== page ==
This guest article from PJ Johnston explains what smart clients are and the benefits of this technology. It’s followed by a Q&A with Ramon Ray.
Paul (PJ) Johnston, CEO and President of Entellium
Are you a deer in the headlights when it comes to the Internet Browser? It’s understandable when Google is portrayed as the savior of the world. No one questions the merit of the browser, but software advances at a wicked pace. Today you can have the best of both worlds: business software that’s as easy to deploy and use as a browser with offline access and a superior user experience.
Back in the day, as my kids would say (think 1960-1980), there were no personal computers – only mainframes (servers) and dumb terminals (workstations). Everything was dependent on the server – including the interface and the database. This was great for developers and network administrators who could instantly update programs without installing new software on each terminal. But businesses suffered because the possibility of change was limited and business people didn’t have control.
The advent of the personal computer (PC) in the early 1980’s changed this. The PC put the interface on the workstation, the database on the server, and business rules anywhere in between. This was great for users because it created a much richer user experience, but developers and network guys had more to manage and support.
Today, with Smart Client technology, users and developers get the best of both worlds. Smart Client applications – similar to Apple iTunes or Microsoft’s Outlook – can be run from the Internet, an Intranet, a network share drive, or on the workstation itself. Smart clients do not have the interface limitations of a webpage, and require no installation or worrying about having the current version because components are downloaded automatically as needed.
Smart clients make sense because they enhance productivity as a result of their clear speed advantage, a richer, easier-to-use and manipulate interface, and the ability to work seamlessly offline, such as on an airplane. There is also good news economically as smart clients are no more expensive to deploy and manage than pure browser applications.
An important new consideration in business is sustainability and smart clients win here too. They are greener than pure web applications because they don’t need server farms to make them work. In 2005 (the latest figures I could find) the total electricity bill to operate data center servers and related infrastructure equipment in the United States was $2.7 billion, compared with $1.3 billion in 2000. Worldwide, the total bill was $7.2 billion in 2005, compared with $3.2 billion in 2000.
Looked at differently, U.S. data center power consumption in 2005 was equivalent to about five 1,000- megawatt power plants, or five typical nuclear or coal power plants. Smart clients reduce the need for such data centers and server farms.
Smart clients have too many advantages to ignore. Maybe it’s time to turn the headlights off and think beyond the browser for your business software applications.
What applications are best suited to be a smart client?
Where there are high frequencies of:
- Disconnected working…offline access is built-in to the smart client, whereas browser clients have a clunky “My Briefcase”-like experience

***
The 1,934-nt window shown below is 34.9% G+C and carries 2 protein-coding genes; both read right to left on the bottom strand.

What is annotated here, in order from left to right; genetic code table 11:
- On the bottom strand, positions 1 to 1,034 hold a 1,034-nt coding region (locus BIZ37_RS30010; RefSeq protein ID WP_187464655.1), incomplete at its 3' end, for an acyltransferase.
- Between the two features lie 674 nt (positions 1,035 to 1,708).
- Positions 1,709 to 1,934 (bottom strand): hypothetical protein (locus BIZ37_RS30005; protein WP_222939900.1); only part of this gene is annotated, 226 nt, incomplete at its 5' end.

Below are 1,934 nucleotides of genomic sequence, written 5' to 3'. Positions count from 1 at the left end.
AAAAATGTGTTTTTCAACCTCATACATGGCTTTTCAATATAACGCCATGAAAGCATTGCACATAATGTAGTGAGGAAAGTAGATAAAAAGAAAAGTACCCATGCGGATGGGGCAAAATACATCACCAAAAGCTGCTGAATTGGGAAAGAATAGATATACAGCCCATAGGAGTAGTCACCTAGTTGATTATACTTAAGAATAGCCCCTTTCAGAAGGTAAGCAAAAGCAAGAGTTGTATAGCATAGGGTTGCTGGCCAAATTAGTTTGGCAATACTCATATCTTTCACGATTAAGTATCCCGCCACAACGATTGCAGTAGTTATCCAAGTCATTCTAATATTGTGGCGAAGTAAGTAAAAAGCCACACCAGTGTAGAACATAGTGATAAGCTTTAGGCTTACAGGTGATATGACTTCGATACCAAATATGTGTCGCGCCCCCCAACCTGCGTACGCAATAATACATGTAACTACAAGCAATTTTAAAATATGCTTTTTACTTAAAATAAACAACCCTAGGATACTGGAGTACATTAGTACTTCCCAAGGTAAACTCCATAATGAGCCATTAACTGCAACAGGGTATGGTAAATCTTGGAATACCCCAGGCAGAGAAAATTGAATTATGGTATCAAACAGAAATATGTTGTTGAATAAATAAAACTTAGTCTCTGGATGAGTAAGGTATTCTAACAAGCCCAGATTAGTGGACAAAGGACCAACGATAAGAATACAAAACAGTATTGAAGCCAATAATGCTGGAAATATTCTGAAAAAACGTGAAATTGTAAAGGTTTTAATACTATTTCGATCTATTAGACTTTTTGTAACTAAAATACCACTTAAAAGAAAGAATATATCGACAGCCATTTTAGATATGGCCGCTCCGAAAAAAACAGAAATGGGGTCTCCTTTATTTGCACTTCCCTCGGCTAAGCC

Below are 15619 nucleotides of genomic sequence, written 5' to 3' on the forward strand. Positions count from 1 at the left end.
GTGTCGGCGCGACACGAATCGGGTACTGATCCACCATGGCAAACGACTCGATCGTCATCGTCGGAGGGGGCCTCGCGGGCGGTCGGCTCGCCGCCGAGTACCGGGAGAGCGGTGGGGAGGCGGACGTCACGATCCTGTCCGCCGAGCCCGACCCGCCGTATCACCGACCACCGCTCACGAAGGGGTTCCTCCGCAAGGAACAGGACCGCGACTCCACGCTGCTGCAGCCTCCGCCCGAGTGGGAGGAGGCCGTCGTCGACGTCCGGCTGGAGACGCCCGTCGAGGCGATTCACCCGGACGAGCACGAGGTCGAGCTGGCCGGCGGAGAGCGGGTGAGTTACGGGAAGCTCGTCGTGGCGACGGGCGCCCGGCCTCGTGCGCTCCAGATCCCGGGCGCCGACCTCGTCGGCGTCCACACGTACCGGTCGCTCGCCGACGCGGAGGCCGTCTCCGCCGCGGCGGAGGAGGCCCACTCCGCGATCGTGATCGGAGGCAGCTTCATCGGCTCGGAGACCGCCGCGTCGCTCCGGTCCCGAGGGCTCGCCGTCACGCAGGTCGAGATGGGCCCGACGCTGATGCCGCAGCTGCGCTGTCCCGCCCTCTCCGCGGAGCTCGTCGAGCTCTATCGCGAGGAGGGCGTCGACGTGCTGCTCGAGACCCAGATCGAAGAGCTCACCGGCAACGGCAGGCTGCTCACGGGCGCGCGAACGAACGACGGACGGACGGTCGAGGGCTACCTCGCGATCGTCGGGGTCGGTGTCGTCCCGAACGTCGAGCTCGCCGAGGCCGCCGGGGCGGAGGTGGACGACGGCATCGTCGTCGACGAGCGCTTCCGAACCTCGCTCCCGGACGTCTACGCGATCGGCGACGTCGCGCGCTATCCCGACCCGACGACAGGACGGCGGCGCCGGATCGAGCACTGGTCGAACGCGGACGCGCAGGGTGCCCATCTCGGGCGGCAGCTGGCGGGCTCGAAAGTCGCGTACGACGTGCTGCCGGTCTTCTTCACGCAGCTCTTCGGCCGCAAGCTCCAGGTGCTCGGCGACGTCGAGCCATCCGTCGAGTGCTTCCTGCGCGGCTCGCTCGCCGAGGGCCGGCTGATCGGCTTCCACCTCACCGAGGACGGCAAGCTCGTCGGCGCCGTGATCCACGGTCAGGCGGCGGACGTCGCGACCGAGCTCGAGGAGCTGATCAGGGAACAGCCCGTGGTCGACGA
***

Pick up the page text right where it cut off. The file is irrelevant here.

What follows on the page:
- Poor user adoption….smart clients give you much more flexibility for an immersive UI that draws the user in
- Speed is of the essence…smart clients run on the desktop, so the processor and RAM of the PC can be used to accelerate page loads and views of data
What about widgets?
Widgets (specifically on Mac’s Leopard) and Gadgets (specifically on Vista) are smart clients in the sense that they run on the desktop, but pull information from the Web. They are the simplest example of a smart client. Some applications, such as iGoogle, may conjure up a similar idea of widgets and gadgets, but since they run in a browser are not by definition smart clients.
Is Google gears a part of this shift to smart clients?
Not really. Google gears is an added layer of technology for browsers that enables easier offline viewing of data inside of a browser. It is an their attempt to “fake” smart client-like capabilities inside of a web browser. Google’s strategy is very browser-centric, since that enables them to operate independently of the OS…cutting Microsoft and Windows out of the value chain, something long-speculated as a goal of Google’s.
Can any developer make a smart client or is this a specialty?
Any developer proficient in the Microsoft .NET framework and Visual Studio can build a smart client. Rave CRM uses Windows Presentation Foundation (WPF), the most engaging and cutting-edge UI technology for smart clients…WPF is very specialized, but smart clients in general are not. Developers can also build smart clients for Windows using Linux. RightNow, another CRM company specializing in call centers, has used this strategy. The tricky part for developers is understanding all the nuances of the hardware environment (OS version, firewalls/proxy servers, items running in the task tray) and how it impacts the performance of the smart client. Compared to the browser-only world, this is the more complex path. But it is the best thing for some markets, as mentioned in item #1.
Latest posts by Ramon Ray (see all)
- Accounting Gets Artificial Intelligence: Xero’s New Service - March 16, 2017
- 4 Tips for Staying Safe on a Public Computer - January 20, 2017
- 5 Tips To Choosing Your Marketing Automation Provider - December 16, 2016